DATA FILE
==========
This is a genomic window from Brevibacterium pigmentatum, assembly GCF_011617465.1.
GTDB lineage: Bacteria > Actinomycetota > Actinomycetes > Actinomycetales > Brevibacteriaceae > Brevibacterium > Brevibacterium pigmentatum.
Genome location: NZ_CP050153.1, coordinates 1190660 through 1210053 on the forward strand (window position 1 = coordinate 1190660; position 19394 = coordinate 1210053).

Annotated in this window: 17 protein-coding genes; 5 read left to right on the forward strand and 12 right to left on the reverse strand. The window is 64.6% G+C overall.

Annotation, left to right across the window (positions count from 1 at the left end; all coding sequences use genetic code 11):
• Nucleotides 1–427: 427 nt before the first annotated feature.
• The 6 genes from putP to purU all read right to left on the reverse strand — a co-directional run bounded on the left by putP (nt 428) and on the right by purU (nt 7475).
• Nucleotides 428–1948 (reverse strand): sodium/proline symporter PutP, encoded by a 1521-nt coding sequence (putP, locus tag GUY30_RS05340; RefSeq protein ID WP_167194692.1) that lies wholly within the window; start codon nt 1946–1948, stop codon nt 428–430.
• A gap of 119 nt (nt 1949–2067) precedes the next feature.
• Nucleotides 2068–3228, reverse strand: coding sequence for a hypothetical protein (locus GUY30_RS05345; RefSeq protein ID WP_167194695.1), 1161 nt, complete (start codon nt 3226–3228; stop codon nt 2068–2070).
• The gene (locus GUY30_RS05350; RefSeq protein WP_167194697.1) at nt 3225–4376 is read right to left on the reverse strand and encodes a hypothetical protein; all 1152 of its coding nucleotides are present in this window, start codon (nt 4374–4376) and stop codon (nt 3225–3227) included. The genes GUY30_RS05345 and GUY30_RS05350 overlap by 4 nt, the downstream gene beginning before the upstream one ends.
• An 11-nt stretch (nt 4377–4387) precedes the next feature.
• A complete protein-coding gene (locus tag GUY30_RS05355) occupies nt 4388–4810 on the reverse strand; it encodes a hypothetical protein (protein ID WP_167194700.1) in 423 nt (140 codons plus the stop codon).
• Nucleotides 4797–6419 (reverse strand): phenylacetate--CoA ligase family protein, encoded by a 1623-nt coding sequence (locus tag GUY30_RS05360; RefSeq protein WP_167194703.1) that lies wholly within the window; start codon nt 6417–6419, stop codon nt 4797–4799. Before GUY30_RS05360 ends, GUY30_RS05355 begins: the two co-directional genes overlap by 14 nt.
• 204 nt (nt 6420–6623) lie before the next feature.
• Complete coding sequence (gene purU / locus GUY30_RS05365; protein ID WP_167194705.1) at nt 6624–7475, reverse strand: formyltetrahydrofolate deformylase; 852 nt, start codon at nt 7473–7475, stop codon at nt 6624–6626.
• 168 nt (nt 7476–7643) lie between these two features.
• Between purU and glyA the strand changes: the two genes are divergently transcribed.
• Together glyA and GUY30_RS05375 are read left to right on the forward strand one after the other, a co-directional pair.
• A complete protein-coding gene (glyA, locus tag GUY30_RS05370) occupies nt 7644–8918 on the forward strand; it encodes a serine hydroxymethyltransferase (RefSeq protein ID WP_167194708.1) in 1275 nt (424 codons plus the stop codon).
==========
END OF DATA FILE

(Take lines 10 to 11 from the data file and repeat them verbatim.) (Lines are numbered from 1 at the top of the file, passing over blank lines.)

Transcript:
• Nucleotides 2068–3228, reverse strand: coding sequence for a hypothetical protein (locus GUY30_RS05345; RefSeq protein ID WP_167194695.1), 1161 nt, complete (start codon nt 3226–3228; stop codon nt 2068–2070).
• The gene (locus GUY30_RS05350; RefSeq protein WP_167194697.1) at nt 3225–4376 is read right to left on the reverse strand and encodes a hypothetical protein; all 1152 of its coding nucleotides are present in this window, start codon (nt 4374–4376) and stop codon (nt 3225–3227) included. The genes GUY30_RS05345 and GUY30_RS05350 overlap by 4 nt, the downstream gene beginning before the upstream one ends.